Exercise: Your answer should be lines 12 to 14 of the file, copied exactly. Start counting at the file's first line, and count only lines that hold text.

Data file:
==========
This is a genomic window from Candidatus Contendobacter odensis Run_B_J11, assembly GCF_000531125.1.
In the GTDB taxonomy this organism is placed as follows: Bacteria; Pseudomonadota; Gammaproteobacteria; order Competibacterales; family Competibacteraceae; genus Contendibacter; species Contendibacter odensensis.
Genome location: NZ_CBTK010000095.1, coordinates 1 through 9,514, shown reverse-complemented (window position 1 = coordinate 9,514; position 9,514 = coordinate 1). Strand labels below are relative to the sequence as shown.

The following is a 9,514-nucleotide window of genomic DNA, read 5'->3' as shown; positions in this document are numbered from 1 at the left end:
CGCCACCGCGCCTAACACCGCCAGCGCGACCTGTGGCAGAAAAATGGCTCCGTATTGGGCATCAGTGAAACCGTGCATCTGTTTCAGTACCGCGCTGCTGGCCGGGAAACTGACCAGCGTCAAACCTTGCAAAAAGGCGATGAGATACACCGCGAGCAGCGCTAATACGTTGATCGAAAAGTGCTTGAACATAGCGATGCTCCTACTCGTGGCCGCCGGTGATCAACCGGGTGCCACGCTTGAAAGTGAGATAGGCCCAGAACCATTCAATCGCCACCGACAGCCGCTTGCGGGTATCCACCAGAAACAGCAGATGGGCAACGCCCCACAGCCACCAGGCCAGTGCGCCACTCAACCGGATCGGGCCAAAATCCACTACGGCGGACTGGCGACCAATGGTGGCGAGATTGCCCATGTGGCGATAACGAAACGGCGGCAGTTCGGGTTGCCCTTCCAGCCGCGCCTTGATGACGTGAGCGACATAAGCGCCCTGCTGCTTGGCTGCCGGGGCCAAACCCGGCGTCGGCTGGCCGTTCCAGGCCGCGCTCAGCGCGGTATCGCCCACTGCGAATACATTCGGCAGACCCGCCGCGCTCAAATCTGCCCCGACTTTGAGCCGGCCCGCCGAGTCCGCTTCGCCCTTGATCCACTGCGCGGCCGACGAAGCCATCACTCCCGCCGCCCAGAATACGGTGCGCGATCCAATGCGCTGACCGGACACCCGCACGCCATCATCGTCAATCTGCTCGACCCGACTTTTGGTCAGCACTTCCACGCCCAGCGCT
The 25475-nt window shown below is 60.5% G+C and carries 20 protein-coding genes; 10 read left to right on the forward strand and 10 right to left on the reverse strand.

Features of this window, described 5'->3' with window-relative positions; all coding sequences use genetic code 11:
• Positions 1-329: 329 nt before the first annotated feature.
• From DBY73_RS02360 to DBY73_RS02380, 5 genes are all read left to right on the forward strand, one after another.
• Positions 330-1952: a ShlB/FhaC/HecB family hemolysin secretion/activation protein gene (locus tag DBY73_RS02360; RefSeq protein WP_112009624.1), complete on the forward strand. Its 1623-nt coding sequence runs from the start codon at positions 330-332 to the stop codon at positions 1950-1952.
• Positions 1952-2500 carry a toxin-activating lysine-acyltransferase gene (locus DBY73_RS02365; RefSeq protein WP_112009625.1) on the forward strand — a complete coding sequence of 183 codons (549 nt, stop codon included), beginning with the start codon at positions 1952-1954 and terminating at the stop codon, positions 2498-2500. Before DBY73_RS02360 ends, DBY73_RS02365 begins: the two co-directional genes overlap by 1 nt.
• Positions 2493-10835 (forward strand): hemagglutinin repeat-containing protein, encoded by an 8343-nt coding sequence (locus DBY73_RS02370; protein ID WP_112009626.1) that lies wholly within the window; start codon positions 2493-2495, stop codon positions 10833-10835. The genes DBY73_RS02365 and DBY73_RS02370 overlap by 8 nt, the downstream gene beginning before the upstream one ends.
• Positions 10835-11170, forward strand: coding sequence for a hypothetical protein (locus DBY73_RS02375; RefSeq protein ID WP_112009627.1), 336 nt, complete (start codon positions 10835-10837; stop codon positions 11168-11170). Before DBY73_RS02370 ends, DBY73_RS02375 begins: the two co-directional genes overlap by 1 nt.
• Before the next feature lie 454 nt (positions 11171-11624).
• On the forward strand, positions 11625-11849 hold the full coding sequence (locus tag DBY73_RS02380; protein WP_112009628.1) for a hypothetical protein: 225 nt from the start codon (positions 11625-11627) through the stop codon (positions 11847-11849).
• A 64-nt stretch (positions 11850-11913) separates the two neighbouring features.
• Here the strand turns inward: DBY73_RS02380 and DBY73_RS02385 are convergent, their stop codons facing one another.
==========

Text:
• Positions 2493-10835 (forward strand): hemagglutinin repeat-containing protein, encoded by an 8343-nt coding sequence (locus DBY73_RS02370; protein ID WP_112009626.1) that lies wholly within the window; start codon positions 2493-2495, stop codon positions 10833-10835. The genes DBY73_RS02365 and DBY73_RS02370 overlap by 8 nt, the downstream gene beginning before the upstream one ends.
• Positions 10835-11170, forward strand: coding sequence for a hypothetical protein (locus DBY73_RS02375; RefSeq protein ID WP_112009627.1), 336 nt, complete (start codon positions 10835-10837; stop codon positions 11168-11170). Before DBY73_RS02370 ends, DBY73_RS02375 begins: the two co-directional genes overlap by 1 nt.
• Before the next feature lie 454 nt (positions 11171-11624).